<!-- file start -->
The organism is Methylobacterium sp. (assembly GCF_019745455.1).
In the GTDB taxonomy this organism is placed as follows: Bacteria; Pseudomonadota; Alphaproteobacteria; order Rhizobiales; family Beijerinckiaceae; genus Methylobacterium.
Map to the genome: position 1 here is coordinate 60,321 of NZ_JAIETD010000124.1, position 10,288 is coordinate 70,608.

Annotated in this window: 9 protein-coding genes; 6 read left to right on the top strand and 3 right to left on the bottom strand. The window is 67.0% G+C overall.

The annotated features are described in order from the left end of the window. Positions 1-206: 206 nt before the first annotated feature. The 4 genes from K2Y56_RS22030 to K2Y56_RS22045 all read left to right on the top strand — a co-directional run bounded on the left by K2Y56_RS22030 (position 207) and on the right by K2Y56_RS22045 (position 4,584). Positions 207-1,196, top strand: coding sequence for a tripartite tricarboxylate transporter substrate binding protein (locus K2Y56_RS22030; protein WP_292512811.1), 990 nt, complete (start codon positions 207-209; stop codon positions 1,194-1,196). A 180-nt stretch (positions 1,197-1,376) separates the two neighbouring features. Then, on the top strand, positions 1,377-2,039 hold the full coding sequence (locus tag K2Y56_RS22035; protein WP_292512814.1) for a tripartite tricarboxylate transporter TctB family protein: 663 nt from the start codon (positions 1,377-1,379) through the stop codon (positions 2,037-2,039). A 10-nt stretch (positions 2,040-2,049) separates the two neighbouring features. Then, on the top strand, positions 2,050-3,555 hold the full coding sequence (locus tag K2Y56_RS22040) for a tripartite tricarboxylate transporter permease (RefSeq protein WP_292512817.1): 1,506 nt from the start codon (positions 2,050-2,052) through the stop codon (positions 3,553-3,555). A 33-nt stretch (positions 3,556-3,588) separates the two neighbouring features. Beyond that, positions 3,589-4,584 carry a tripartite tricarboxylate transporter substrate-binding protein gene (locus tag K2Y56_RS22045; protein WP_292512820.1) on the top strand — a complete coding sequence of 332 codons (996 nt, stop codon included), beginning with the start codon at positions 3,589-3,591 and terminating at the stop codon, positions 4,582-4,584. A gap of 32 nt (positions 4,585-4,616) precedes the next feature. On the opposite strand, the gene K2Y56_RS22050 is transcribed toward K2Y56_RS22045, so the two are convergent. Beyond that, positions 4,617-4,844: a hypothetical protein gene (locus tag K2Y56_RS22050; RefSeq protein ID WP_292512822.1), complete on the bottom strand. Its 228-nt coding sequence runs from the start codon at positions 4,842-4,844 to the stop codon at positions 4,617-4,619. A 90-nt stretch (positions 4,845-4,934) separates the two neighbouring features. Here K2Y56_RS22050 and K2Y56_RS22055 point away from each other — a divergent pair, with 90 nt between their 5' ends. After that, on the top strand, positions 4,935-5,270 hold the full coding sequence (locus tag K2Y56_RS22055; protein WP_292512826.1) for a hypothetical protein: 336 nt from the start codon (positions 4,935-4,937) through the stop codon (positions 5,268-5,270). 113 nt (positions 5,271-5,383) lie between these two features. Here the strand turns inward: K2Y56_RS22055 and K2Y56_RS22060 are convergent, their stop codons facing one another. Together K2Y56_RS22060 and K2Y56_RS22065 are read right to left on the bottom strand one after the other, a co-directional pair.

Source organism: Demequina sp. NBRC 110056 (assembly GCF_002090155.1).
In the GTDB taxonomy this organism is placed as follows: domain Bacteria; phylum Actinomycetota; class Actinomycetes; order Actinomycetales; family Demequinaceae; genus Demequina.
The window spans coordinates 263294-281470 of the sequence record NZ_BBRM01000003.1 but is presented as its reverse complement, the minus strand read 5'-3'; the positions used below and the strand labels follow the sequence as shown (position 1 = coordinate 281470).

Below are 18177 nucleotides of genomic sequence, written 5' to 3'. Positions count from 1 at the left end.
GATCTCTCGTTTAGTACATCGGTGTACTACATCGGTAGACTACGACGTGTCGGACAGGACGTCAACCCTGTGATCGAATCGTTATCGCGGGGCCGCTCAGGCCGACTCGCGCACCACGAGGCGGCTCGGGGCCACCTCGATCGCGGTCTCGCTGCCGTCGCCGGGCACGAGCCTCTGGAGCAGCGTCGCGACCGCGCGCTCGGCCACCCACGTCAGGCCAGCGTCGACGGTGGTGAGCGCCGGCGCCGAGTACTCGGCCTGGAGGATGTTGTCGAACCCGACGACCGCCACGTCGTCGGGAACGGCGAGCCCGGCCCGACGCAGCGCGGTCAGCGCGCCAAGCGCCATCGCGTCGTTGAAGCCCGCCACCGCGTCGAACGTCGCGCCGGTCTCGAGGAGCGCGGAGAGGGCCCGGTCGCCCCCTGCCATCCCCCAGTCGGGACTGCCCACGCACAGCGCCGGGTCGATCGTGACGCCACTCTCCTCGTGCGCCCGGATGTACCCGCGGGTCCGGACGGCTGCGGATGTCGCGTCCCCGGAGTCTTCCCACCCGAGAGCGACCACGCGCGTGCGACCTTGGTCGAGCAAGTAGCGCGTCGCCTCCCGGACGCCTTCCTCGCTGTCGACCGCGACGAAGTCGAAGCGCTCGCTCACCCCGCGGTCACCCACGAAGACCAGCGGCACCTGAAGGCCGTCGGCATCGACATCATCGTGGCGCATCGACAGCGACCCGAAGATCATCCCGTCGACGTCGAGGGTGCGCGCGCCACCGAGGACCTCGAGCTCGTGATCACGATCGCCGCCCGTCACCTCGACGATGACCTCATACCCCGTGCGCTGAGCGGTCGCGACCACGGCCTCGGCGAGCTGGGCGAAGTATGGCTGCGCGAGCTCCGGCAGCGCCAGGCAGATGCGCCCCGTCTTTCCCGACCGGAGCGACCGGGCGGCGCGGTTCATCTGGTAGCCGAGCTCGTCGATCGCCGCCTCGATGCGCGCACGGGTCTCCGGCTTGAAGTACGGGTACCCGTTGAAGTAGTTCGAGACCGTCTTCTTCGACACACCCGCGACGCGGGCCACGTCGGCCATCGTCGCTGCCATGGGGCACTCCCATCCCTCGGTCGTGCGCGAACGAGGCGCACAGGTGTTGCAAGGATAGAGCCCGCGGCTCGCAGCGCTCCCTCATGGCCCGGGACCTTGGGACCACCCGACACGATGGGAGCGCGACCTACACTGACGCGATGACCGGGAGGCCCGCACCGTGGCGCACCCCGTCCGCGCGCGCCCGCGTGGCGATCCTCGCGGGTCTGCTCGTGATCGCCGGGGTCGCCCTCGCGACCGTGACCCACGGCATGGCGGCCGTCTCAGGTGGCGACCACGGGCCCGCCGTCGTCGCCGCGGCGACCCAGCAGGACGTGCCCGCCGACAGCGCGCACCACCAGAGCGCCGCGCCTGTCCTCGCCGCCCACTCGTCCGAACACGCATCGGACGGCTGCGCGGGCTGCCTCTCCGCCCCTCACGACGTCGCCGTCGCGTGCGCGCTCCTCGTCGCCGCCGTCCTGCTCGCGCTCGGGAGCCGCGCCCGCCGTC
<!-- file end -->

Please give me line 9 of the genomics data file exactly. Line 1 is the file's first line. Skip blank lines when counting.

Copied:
Below are 18177 nucleotides of genomic sequence, written 5' to 3'. Positions count from 1 at the left end.